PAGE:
Roger Osborn (C1007/16) discusses the wording of war telegrams which would always start with the words “We regret to inform you…” A friend of Roger’s in Tring, Hertfordshire, ignored his instructions when delivering news of the killing of a woman’s husband. He noticed the woman out shopping and gave her the telegram. Her first reaction was to hit him over the head with her loaf of bread.

Des Callaghan (C1007/38) remembers delivering three telegrams in Nottingham to one home: one with the news that the son was missing, the second the incorrect news that he was dead, and the third that he was actually in a prisoner of war camp - and Des got a £1 note in return!

These extracts come from An Oral History of the Post Office, a collection of life story interviews with a sample of Royal Mail and Post Office staff in the UK conducted between 2001 and 2005. Interviewees include, of course, postmasters and postmistresses, postmen and postwomen but also those involved with postal sorting and transportation (by road, air and train); stamp design, printing and marketing (the story of the stamp); legal, purchasing and property departments. The collection also includes interviews with staff who worked in lesser-known departments such as the Post Office Rifles, the Post Office Film Unit and the Lost Letter Centre.

There is an emphasis within the collection on change within living memory from the 1930s to the 1990s: the separation of post from telecommunications, computerisation and automation, new management practices and the diversification of new services offered by Royal Mail and the Post Office.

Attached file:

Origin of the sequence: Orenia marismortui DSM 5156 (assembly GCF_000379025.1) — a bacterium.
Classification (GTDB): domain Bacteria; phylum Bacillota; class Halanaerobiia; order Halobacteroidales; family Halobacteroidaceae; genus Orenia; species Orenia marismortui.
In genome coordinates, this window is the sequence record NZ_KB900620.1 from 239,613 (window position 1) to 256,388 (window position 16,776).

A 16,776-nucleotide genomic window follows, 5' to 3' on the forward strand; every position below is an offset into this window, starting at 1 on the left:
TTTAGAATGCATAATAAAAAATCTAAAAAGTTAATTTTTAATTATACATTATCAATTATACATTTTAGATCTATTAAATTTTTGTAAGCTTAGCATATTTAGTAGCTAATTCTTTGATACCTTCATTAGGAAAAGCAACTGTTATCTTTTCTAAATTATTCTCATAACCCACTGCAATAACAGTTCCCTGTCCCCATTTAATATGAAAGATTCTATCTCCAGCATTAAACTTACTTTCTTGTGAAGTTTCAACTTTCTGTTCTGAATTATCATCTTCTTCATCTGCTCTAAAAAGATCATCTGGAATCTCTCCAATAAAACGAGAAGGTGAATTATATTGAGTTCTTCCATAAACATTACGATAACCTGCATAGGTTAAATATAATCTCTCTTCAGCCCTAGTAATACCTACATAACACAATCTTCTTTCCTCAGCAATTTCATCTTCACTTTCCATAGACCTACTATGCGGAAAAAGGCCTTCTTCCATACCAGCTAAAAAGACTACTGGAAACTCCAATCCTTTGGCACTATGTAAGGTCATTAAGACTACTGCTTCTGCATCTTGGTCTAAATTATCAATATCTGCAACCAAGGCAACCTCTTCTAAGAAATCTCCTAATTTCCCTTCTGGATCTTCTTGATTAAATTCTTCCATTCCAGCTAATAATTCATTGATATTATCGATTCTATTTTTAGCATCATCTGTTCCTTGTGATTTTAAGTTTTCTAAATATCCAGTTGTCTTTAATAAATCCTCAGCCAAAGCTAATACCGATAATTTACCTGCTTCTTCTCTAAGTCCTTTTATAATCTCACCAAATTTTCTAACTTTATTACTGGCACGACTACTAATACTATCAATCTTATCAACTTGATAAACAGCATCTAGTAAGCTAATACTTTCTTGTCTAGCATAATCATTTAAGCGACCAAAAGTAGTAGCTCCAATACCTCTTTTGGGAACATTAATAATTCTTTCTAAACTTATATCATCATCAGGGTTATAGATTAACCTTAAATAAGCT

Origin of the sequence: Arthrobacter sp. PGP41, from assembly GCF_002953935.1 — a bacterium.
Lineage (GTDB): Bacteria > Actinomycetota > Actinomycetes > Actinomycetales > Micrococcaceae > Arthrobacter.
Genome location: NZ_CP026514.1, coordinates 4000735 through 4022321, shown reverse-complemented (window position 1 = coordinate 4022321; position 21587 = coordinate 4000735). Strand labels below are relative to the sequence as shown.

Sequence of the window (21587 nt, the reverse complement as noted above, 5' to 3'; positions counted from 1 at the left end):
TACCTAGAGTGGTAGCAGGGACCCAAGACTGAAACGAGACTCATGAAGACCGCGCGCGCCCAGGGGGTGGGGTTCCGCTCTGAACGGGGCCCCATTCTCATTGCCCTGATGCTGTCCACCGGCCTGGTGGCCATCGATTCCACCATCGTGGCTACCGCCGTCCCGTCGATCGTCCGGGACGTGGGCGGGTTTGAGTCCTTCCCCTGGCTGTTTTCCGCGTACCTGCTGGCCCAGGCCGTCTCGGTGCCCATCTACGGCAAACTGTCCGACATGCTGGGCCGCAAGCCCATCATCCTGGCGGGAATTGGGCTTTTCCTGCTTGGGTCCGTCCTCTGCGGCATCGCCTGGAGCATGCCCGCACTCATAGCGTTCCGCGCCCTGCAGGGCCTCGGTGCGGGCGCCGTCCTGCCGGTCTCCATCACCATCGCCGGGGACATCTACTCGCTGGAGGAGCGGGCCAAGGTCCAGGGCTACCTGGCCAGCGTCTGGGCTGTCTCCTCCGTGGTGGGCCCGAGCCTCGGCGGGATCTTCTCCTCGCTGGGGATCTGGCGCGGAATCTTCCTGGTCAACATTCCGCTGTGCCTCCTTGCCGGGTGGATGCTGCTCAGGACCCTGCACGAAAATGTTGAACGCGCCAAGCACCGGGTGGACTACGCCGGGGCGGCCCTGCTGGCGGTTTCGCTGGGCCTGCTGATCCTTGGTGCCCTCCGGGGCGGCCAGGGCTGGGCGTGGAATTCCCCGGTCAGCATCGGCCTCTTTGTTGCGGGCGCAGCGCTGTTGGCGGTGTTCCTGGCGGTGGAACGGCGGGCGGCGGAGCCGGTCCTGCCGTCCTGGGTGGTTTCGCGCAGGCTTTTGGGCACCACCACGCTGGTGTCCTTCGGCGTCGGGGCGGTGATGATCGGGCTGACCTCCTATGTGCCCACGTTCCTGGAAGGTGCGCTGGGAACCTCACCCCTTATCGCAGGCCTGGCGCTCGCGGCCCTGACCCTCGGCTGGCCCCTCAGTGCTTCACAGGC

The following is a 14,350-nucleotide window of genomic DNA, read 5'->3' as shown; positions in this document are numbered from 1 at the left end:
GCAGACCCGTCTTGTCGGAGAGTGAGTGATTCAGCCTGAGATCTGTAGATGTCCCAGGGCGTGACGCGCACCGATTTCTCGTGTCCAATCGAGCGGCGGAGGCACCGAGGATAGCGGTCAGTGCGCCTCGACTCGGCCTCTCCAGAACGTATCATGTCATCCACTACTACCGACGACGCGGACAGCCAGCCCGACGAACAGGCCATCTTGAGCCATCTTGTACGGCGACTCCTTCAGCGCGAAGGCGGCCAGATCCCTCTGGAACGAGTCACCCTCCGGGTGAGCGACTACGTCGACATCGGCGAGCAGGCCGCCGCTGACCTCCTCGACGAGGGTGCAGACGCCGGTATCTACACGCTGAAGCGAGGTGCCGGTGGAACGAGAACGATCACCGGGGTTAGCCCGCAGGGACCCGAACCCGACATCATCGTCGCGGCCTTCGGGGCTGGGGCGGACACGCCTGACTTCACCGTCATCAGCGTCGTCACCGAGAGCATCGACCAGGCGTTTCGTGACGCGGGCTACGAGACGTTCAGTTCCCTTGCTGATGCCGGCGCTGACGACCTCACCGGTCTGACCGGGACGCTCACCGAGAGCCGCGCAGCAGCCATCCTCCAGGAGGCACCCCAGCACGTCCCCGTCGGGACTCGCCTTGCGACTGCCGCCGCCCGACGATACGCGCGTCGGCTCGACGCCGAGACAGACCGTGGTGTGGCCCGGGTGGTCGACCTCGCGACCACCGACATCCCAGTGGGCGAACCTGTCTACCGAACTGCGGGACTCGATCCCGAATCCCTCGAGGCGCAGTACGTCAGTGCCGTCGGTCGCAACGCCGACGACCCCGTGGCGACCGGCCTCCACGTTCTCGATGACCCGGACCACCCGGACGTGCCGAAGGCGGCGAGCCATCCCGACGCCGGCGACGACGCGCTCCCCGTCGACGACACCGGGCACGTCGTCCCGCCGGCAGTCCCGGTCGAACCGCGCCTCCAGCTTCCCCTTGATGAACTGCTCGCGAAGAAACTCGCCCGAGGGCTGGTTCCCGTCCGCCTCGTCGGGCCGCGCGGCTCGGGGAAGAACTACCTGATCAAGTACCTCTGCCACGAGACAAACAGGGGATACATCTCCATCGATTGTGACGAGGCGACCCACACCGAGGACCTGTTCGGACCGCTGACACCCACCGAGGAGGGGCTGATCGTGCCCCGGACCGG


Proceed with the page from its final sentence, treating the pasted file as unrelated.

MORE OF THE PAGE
A CD of extracts from the collection entitled “Speeding the Mail: an oral history of the post from the 1930s to the 1990s” was published by the British Library and the British Postal Museum and Archive in 2005, and over forty extracts are available online at British Library Sounds.

Speeding the Mail CD

Follow @BL_OralHistory and @soundarchive for all the latest news.

23 April 2018

Recording of the week: a continual symphony of sound

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This week's selection comes from Charlie Morgan, Oral History Archive & Administrative Assistant.

Oral histories are often nostalgic; interviews tend to take place towards the end of an interviewees life and in many cases they are speaking about aspects of their life for the first time. In that respect Michael Rothenstein’s (C466/02) longing description of growing up in the Cotswolds is not unique. But the way he expresses the sights, sounds, and colours of his childhood, as well as the connections he makes to his artistic practice, make it particularly engrossing.

Michael Rothenstein was a printmaker, painter and art teacher whose work often incorporated aspects of nature and rural life – and it seems there’s a good reason for this. In this recording he speaks fondly of growing up in the Stroud Valley, describing it as a wild place with “a continual symphony of sound” where you could be almost deafened by “the birds, the sawing of the grasshoppers in the grass”. Not only is this a wonderfully vivid description, but for us who work in sound archives and are constantly advocating for the importance of sound it’s fantastic to hear someone frame their memories in this way. Still, Michael does talk about other senses too. Specifically he draws attention to the sites of nature and describes how in the summer “the air shivered with the cloud of butterflies… It was glittering, you cannot imagine how beautiful it was”.